Yes, those are all different URLs and are therefore different from Google's SEO perspective.
However, if these URLs return the same content (perhaps just displayed/sorted differently) then you need to canonicalise the URL by setting a
link element in the
head section of the relevant HTML document. This is to ensure that only the canonical URL is returned in the search results. For example:
<link rel="canonical" href="https://www.example.com/buy-web-products">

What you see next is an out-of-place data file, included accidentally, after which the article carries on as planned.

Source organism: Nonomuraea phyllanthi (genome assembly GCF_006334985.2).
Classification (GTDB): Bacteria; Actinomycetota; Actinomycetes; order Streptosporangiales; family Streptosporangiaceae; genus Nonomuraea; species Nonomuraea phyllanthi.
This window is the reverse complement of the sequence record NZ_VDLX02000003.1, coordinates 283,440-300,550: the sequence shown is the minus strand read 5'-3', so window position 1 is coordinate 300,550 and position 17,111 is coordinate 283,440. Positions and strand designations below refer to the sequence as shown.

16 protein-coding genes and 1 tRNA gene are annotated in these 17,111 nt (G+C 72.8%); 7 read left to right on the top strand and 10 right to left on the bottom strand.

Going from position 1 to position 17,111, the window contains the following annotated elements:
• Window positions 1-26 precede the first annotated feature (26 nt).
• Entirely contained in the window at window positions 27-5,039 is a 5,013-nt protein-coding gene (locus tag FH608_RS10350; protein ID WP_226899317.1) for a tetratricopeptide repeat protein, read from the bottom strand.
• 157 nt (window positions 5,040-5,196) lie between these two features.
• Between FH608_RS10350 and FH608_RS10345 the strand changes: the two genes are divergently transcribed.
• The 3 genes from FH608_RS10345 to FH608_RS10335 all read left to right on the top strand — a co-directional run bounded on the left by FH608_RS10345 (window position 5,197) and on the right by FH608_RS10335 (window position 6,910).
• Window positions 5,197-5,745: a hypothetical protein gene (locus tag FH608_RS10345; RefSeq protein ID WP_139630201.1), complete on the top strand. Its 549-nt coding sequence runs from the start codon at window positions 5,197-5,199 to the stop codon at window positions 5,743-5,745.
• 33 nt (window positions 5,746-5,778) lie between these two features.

Alternatively, you can set a
rel="canonical" HTTP response header. For example:
Link: <https://www.example.com/buy-web-products>; rel="canonical"
Within Google Search Console (GSC), you can also tell Google which URL parameters to ignore (if you are unable to set the canonical URL). However, this only informs Google, you may still want to consider other search engines.
You can also block certain URL parameters from being crawled using
robots.txt (consequently they are unlikely to be indexed). However, this doesn't attribute a canonical URL that should be returned instead.